This blog is the result of hearing a radio report about the redevelopment of Trent Park, a former stately home in North London, into a number of luxury flats. Of particular interest to me was the its use as a Prisoner-of War camp in the Second World War to hold captured German Generals.
Trent Park: Holiday (Prison) Camp for Hitlers Henchmen
These high-ranking officers, who numbered 59 by the wars end, where not simply prisoners to the Allies, who’s capture ruled them out of the fight, but valuable sources of intelligence due to the secrets they had been privy to when serving officers.
The issue was how to get them to talk and reveal all they knew.
And this is where MI19, the branch of military intelligence entrusted to do this, becomes of interest to the professional audio engineer because of the techniques they employed in doing so.
In order to extract as much valuable and, crucially, truthful information out of the Generals as possible, the British set Trent Park up, along with two other locations for high-ranking PoWs, almost as a high-quality hotel: with a day-lounge, individual bedrooms and pleasant grounds to stroll in, so as to relax their prisoners as much as possible and get them to talk freely amongst themselves. And this is how the intelligence was gathered, because each room and the grounds were bugged with microphones, placed in light fittings and even trees in the gardens, all with the aim of listening-in to their conversations.
"All together now. Say "Heil""
The output of the microphones were fed, via cables, to RCA produced monitoring equipment in adjacent buildings and operated by German speaking listeners, many of whom had escaped from Germany before the war. Their task was to listen across three bugged locations to the conversations the microphones were picking-up and, when something of significance was heard, record it on a direct-cut disc for future transcription and analysis.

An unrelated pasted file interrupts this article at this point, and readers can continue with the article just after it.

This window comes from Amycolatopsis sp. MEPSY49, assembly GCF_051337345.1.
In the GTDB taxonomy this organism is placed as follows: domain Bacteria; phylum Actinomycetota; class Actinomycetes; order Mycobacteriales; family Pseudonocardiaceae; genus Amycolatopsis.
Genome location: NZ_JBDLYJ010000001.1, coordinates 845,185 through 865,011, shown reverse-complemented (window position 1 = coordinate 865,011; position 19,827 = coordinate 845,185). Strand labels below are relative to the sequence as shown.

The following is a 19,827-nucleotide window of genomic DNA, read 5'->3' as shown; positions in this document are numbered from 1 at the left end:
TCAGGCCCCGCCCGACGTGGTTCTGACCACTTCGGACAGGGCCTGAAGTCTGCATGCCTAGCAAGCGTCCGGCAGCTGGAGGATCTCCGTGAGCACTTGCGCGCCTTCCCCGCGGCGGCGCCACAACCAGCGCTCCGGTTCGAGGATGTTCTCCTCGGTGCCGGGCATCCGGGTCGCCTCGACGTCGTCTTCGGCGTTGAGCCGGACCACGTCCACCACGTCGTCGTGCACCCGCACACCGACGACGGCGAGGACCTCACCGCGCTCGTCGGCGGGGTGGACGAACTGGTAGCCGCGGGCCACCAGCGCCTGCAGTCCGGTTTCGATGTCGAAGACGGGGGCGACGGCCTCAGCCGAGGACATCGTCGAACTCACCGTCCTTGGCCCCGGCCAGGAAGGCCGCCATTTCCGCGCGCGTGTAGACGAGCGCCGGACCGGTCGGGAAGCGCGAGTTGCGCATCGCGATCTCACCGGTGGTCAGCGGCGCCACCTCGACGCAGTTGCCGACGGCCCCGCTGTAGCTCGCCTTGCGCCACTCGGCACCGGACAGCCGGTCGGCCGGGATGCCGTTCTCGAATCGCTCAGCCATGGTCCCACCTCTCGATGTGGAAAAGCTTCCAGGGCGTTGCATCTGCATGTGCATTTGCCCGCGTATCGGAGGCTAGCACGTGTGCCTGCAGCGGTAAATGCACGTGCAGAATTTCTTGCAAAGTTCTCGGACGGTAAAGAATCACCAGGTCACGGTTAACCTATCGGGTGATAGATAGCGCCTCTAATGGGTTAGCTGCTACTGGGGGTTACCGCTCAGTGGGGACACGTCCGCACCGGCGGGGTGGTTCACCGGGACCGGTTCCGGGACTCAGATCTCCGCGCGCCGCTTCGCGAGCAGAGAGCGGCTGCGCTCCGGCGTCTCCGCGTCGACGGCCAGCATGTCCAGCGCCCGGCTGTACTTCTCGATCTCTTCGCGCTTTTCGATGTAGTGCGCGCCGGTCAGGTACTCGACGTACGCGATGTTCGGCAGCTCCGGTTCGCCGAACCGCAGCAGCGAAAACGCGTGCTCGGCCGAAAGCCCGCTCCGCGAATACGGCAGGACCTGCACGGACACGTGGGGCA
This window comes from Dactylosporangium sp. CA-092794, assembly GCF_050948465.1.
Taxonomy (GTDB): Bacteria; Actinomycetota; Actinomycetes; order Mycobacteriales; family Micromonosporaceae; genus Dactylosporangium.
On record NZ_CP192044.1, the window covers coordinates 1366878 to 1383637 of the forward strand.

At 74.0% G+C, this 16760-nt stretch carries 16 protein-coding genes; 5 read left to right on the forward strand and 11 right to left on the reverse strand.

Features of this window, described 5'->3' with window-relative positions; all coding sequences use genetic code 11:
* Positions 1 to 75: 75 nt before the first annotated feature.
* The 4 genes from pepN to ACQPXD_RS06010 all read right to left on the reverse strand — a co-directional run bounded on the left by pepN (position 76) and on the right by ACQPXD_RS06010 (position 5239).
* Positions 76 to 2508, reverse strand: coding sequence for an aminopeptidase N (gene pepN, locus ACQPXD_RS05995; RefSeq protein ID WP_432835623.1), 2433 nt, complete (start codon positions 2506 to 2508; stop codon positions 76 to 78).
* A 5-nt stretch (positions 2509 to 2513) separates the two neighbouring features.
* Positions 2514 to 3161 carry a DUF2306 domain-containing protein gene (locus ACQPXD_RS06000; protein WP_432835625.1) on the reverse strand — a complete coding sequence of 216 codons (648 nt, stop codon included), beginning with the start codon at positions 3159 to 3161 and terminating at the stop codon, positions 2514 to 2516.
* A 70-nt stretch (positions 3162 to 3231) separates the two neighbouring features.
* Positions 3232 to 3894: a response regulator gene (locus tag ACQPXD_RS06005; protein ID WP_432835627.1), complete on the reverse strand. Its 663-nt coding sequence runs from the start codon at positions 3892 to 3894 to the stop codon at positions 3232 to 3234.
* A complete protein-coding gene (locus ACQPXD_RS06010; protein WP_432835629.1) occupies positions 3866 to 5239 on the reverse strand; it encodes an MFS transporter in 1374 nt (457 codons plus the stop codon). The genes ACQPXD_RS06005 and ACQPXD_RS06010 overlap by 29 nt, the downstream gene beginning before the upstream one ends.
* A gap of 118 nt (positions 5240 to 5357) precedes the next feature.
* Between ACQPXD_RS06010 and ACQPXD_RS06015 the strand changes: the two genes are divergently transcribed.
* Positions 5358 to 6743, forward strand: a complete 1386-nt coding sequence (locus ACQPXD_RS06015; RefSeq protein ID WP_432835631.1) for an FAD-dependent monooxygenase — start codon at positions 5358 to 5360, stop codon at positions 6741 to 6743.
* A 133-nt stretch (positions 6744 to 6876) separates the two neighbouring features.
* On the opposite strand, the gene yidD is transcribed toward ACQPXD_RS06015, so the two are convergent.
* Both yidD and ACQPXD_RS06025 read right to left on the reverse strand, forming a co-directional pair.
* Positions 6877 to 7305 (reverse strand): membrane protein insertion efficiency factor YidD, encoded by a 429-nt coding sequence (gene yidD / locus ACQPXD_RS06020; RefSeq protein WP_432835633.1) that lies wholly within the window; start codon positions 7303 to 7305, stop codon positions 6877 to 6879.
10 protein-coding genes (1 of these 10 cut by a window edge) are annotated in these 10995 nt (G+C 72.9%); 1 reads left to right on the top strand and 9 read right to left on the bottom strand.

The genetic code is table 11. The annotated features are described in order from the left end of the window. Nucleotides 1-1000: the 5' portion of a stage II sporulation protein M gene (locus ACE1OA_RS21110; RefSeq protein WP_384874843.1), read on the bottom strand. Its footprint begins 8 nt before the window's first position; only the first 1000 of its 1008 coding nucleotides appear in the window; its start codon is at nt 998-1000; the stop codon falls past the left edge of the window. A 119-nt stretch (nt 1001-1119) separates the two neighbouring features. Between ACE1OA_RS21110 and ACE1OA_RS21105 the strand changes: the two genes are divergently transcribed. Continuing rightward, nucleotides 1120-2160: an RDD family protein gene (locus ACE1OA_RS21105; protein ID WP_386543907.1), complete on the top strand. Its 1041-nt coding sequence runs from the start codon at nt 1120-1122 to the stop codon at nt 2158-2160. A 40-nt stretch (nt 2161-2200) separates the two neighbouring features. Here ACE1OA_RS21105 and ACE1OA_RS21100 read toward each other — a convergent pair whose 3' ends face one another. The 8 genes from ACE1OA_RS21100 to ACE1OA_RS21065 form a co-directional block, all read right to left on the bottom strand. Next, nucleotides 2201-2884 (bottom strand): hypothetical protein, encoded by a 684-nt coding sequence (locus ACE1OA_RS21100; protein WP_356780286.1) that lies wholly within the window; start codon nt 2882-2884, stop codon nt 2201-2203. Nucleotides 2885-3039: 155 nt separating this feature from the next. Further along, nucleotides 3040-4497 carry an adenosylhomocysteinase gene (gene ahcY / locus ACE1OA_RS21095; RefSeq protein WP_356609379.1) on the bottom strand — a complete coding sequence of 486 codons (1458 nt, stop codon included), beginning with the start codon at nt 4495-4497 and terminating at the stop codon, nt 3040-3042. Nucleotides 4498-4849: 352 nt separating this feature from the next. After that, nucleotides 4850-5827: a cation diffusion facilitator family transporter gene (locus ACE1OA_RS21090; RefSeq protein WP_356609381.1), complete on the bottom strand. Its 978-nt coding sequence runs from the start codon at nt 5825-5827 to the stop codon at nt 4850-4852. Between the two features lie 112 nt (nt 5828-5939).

"Can I have a few words for level please?"
For the audio engineer of particular interest in this operation was the equipment the system used:
• Each location took four to six months to wire up.
• The equipment was manufactured in the USA by RCA (Radio Corporation of America).
• The microphones used were the company’s 88A model.
• The operators would monitor the three bugged rooms allocated to them on headphones and switch between them using a post-office A-gauge patch panel.
• The conversations were recorded on 12” double-sided acetate direct-cut discs, the resultant recording was then transcribed to paper.
Of note is the incredible feat of hiding the microphones and still making what they picked up audible. This is near 80 year old technology we are talking about, there were no electrets or tie-clip sized capsules. Secreting a moving-coil device with significant sized outside dimensions of 114mm long by 54mm in diameter is no easy task. And just how they environmentally protected them when used out in the grounds is anybody’s guess!
The RCA 88A: Not what you'd call the easiest thing to hide...
The conversations they picked up however were far from insignificant. Valuable knowledge on the V1 flying bomb and V2 missile was gained through one particular General who was known to be a bit of a chatter-box. On a darker note, information about the systematic mass-murder of the civilian population in the German occupied territories was also recorded and used as part of the evidence in post-war war-crimes trials.
The actual transcripts of the conversations remained classified until 1999 and even after hostilities ended that fact that the British had used such intelligence gathering techniques and technology remained a secret so as to continue its use in the cold war.
It is hoped that a museum will be set up in part of the refurbished building to illustrate what went on during its use as a PoW camp. If this happens it will not only be a testament to those with an interest in the Second World War but also to audio engineers and the varied applications the equipment we work with gets used for.
The title of this blog alludes to vinyl records being used as the medium for the direct to disc recordings, although as mentioned, they were in actual fact acetate discs. Either way the disc recording technology of the time left a lot to be desired, probably making replay a hard listen.
A better solution would have been to use a tape recorder, although it was very early in its development, the quality obtained was very much higher. The issue was obtaining them, since the best product available was the Magnetophon, produced by the German company AEG.
Oh the irony if that had happened..